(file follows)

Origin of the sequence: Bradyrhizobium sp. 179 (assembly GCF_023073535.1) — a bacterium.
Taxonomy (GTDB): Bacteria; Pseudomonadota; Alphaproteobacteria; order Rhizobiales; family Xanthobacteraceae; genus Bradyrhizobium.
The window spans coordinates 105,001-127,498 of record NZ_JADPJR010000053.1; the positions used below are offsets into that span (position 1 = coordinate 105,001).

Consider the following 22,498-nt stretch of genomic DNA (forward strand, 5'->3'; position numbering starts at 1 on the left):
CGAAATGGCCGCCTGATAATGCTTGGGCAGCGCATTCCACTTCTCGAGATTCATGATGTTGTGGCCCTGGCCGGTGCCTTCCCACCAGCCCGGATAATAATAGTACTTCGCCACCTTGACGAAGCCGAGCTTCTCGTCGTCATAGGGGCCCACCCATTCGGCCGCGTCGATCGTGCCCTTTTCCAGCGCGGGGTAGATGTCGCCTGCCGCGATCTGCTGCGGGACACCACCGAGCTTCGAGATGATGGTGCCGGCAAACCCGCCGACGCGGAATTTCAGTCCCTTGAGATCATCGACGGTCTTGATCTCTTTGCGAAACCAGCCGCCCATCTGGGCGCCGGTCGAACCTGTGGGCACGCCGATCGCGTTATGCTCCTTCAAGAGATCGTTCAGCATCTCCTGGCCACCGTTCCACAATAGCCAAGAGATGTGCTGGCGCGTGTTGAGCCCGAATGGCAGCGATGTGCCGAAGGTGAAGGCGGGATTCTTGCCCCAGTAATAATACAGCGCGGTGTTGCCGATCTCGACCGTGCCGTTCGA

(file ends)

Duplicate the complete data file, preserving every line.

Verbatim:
Origin of the sequence: Bradyrhizobium sp. 179 (assembly GCF_023073535.1) — a bacterium.
Taxonomy (GTDB): Bacteria; Pseudomonadota; Alphaproteobacteria; order Rhizobiales; family Xanthobacteraceae; genus Bradyrhizobium.
The window spans coordinates 105,001-127,498 of record NZ_JADPJR010000053.1; the positions used below are offsets into that span (position 1 = coordinate 105,001).

Consider the following 22,498-nt stretch of genomic DNA (forward strand, 5'->3'; position numbering starts at 1 on the left):
CGAAATGGCCGCCTGATAATGCTTGGGCAGCGCATTCCACTTCTCGAGATTCATGATGTTGTGGCCCTGGCCGGTGCCTTCCCACCAGCCCGGATAATAATAGTACTTCGCCACCTTGACGAAGCCGAGCTTCTCGTCGTCATAGGGGCCCACCCATTCGGCCGCGTCGATCGTGCCCTTTTCCAGCGCGGGGTAGATGTCGCCTGCCGCGATCTGCTGCGGGACACCACCGAGCTTCGAGATGATGGTGCCGGCAAACCCGCCGACGCGGAATTTCAGTCCCTTGAGATCATCGACGGTCTTGATCTCTTTGCGAAACCAGCCGCCCATCTGGGCGCCGGTCGAACCTGTGGGCACGCCGATCGCGTTATGCTCCTTCAAGAGATCGTTCAGCATCTCCTGGCCACCGTTCCACAATAGCCAAGAGATGTGCTGGCGCGTGTTGAGCCCGAATGGCAGCGATGTGCCGAAGGTGAAGGCGGGATTCTTGCCCCAGTAATAATACAGCGCGGTGTTGCCGATCTCGACCGTGCCGTTCGA